Optical illusions deprive the eye of its sovereignty in the hierarchy of the senses: the favorite organ of intellect and clarity, which filters the world from a comfortable distance, submits to the frenzy of movement and recovers its tactile sense. It navigates censured universes, microscopic and anatomic. The image breathes. It unfolds in the liquid space of sleep, leisure, and desire. The autopsy of cinema discovers phenomena of contagion; a strange nystagmus infects the inanimate faces of magazine clippings; in J.G. Ballard’s damned framework, a viral crystal that paralyzes everything reveals the sinister charm of cadavers suspended underwater and in time. Janet Gaynor and Mary Pickford finally share the stage, but a parasitic fauna threatens to steal the camera. Here, the screen becomes a hypnotic contraption, expands the space of the mind, and is made of illusions.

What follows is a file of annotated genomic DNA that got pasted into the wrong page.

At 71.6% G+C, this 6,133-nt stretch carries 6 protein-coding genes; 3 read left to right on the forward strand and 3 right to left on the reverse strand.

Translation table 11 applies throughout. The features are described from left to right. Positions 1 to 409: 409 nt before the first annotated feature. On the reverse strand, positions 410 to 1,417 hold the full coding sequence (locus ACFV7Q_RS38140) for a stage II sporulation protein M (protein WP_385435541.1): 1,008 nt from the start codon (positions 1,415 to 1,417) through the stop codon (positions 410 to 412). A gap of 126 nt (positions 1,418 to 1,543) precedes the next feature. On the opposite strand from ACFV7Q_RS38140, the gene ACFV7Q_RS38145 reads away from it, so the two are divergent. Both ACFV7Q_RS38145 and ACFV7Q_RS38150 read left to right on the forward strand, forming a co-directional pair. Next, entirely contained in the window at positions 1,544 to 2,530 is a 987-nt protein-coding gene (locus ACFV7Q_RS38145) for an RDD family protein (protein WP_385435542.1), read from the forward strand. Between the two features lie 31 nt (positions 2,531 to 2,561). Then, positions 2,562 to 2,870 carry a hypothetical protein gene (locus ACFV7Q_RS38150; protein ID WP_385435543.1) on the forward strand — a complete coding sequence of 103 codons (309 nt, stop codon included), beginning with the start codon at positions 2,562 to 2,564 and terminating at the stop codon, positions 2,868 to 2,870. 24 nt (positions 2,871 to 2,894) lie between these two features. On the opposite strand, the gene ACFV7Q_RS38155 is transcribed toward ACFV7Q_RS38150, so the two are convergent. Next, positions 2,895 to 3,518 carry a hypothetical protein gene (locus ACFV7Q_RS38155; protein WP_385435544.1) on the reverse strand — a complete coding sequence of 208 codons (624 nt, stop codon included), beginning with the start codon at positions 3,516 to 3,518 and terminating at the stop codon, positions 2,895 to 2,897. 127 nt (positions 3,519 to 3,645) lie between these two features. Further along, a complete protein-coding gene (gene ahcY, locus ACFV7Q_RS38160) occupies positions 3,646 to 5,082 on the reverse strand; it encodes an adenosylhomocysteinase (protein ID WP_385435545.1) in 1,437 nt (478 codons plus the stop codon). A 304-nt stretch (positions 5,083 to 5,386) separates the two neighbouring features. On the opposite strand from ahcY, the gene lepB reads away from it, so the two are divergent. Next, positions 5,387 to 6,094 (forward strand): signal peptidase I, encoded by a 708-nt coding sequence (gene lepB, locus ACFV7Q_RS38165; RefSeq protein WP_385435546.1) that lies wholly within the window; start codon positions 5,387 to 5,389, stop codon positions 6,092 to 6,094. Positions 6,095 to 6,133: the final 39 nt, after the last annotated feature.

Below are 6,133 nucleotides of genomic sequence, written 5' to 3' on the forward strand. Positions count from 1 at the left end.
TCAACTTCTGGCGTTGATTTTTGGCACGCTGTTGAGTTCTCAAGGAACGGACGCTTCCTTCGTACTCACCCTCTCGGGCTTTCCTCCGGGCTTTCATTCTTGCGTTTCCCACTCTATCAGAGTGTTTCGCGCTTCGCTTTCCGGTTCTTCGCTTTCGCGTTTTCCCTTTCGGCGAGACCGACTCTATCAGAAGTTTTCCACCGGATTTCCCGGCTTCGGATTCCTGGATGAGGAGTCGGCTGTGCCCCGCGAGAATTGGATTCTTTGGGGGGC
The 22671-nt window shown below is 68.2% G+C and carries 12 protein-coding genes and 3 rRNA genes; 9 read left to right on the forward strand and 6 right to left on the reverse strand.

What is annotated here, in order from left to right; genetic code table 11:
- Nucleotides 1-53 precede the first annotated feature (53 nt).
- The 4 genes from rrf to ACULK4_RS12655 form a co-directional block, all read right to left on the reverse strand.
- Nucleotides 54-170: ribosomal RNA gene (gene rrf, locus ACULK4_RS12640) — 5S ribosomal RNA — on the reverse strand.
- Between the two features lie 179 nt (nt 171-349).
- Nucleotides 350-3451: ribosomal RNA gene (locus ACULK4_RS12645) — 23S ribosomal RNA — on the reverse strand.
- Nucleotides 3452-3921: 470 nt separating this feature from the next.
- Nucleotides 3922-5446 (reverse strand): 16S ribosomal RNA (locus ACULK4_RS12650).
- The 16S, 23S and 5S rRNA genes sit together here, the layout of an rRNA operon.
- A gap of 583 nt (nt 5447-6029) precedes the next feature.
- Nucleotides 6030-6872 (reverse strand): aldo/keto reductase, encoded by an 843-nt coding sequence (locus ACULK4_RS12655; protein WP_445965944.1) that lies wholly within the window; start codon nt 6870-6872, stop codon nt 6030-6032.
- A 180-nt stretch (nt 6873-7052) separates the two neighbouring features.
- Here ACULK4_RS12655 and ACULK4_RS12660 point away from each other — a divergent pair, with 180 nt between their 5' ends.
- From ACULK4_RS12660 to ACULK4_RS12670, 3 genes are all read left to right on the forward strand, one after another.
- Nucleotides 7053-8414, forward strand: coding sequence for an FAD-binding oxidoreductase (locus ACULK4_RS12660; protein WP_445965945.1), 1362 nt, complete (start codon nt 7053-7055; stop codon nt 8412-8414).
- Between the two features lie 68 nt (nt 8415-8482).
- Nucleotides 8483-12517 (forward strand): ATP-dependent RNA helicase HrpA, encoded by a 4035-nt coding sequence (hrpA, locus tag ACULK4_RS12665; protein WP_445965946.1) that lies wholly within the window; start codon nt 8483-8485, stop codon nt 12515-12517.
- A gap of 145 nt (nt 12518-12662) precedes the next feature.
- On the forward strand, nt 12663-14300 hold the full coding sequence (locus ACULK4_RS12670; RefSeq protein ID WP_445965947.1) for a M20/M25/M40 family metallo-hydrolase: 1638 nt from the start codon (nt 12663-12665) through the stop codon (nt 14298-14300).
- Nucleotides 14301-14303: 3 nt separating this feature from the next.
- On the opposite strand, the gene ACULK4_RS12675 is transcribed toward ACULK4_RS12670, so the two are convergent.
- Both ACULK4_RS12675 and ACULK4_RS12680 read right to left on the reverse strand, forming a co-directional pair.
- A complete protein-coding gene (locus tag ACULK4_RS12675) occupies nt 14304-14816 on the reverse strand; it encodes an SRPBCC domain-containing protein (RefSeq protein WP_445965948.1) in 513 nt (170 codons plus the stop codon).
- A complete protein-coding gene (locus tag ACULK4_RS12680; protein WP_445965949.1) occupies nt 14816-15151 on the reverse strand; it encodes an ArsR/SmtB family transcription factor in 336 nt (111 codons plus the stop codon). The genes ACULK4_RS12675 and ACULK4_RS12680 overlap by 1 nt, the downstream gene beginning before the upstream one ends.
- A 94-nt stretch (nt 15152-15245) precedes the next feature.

- L’EYE (Xander Marro, 2004, 2’)
The restless eye of inanimate matter: a feast for the paranoid.
- ROUND AND ROUND: PHENAKISTOSCOPE PHUN (Jodie Mack, 2012, 3’)
A hypnotic flash through forty phenakistoscopes made of recycled cardboard.
- EDGE OF ALCHEMY (Stacey Steers, 2017, 19’)
The third part of a trilogy that explores the internal terrain of women. Here, Janet Gaynor and Mary Pickford sail an entomological and surreal world.
- CRYSTAL WORLD (Pia Borg, 2013, 12’)
A viral crystal freezes all living beings in a foreign time, inspired by J.G. Ballard and The Night of the Hunter.
- TAP WATER (Lilli Carré, 2017, 5’)
Parallel universes sneak into the liquid space of leisure.
- PUSH/PULL/RECOVER (Terra Long, 2013, 3:30’)
Movement to the cadence of fixed image and breathing.
- V EL ARTIFICIO (Andrea Robles, 2017, 3’)
Inspired by The Sandman by E.T.A. Hoffmann: the eye, torn from the body, reveals hidden fantasies and desires.
- MICROMOTH (Julie Murray, 2000, 7’)
The camera, installed in the lens of a microscope, discovers landscapes in the lattices of dead little beings and molecular buildings.
- PRIMA MATERIA (Charlotte Pryce, 2015, 3’)
Infinitesimal energy fibers give rise to intangible sculptures of golden dust. The dream of the alchemist. Inspired by Lucretius’ De rerum natura.